Bammy Wong : Building a network of legends
While most people would agree that “legends are made, not born”, some might also ask: What does it take to make someone a legend or be called a legend? And who are the legends of our time?
A good person to ask is Bammy Wong, president of Asian Business Network Association (ABNA), which launched the Chinese Canadian Legend Award 15 years ago to recognize Chinese Canadians who have made exceptional contributions to their communities. So far, 95 individuals from all over Canada and all walks of life have received the honour.
One of the unique aspects of the award is that it doesn’t stop at naming someone a legend; the process also includes publication of a book that collects the awardees’ triumphant stories, how they rose to challenges and struggled against adversity to achieve excellence and make a lasting impact on their community.
By documenting each legend’s experiences and exemplary life, the book has become a rich resource for ongoing research on Chinese-Canadian immigrants.
Many of the people who made it into the “book of legends” had been unsung heroes from every possible background, from scientists and accountants to social workers, businessmen and housewives.
In that sense, the award has re-defined the meaning of legend by setting different criteria. Wong said that one of the key qualities they look for in nominees is what they give — rather than what they get — in life as well as their community. Nominations are open to everyone, regardless of social status, gender, age or economic status.
The whole idea sprung from spontaneous brainstorming among ABNA core members in 1999 when Wong became president.
The association was formed in 1994 with the goal of creating networking and business opportunities for businessmen and professionals. The network evolved into a group of like-minded individuals who shared the same passion for giving back to the community.
The creation of Chinese Canadian Lengends Award (CCLA) was envisioned as a timely initiative to document the inspiring and touching stories of Chinese in Canada who could serve as role models for future generations.
Today, the award is widely recognized not just in Canada, but around the world. Wong said he hoped to see more Canadian and non- Chinese media cover the award as a way to build better understanding and appreciation among the multicultural communities of Canada.
Wong said he was once asked: “Will you be running out of legends soon?”
To which he answered: “Legends will inspire more legends.”
Through the years, he has seen how the immigrant population has been evolving. He noted how recent immigrants from China are enjoying more prospects and opportunities, especially with the advancing political, social and economic ties between China and Canada.
By the same token, they have to face a different set of challenges, let alone having to start their lives from scratch in a new country.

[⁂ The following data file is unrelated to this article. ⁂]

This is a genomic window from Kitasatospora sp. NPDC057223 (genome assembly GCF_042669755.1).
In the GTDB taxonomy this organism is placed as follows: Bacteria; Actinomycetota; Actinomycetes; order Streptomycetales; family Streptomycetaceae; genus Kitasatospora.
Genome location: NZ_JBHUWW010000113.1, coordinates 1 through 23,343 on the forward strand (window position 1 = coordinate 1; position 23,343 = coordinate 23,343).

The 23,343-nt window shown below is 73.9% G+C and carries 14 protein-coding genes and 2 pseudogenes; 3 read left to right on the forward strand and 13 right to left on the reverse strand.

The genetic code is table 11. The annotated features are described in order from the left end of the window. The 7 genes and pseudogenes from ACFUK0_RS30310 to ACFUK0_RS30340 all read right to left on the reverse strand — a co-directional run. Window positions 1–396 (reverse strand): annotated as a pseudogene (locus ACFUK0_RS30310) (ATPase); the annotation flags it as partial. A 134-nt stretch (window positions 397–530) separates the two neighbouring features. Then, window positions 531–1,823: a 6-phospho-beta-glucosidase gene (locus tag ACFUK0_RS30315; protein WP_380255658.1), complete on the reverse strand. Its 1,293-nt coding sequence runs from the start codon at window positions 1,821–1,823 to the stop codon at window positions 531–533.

That experience strikes a personal chord with Wong, who also faced the challenges and struggles of coming to Canada as a foreign student from Hong Kong Special Administrative Region in the 1970s, and when he came back again in the 1990s as a landed immigrant to chart a new course in life on a blank slate.
In 1981, after graduating with a business management degree from Montana State University-Bozeman, Wong returned to Hong Kong and started to progress along a solid career path. But the love of a challenge drove him to apply for immigration to Canada.
When he made it to Canada in the early 1990s, he ran headon into the aftermath of the recession in North America and had to stretch to the end of his wits to make ends meet.
With a contact list of just four people in Toronto, he ventured into financial planning and very soon started coldcalling, knocking on strangers’ doors, as his handful of contacts ran out in no time.
With persistence and diligence, not to mention the unfailing support of his wife, who stood by him all the time while also taking care of their daughter, Wong has become a well-established certified financial planner, boasting clientele from a variety of communities.
His “golden rules of success” are: dedication, direction, action, and review. Not rocket science, but no shortcut either.
He also credits his “wild card”. “It’s the love of adventure that keeps me going,” he said. “A little bit of risk-taking can be good for you.”
Such are the words of wisdom he wants to pass on to the next generation, as they grow up to face an era of uncertainties and risks in life.
ABNA also took it upon itself to raise a new generation of young leaders who are getting involved in organizing ABNA events, and through the process learn from outstanding leaders and role models.
Wong was particularly proud of the fact that his deep involvement in the community has rubbed off on his daughter, who is now an active member of the group. With that same spirit of adventure and heart for charity, she has been volunteering for numerous charitable organizations, including signing up for trips to Africa and China to teach English and assisting in a construction project for a primary school.
As the network of legends continues to extend, ABNA has recently kicked off the nomination process for 2015 CCLA, with a deadline of June 30.
What the faces of this year’s legends will look like remains a mystery, but one thing is for sure: There are always legends in the making.
BAMMY WONG Education: • Bachelor of Science, Accounting and Business/Management Montana State University-Bozeman Career: • 1991 – Present Certified Financial Planner Desjardins Financial Security Independent Network Organizations: • President, Asian Business Network Association Co-Chair, Golden Donation Endowment Canadian Chinese Outreach Vice-President, Fu Hui Education Foundation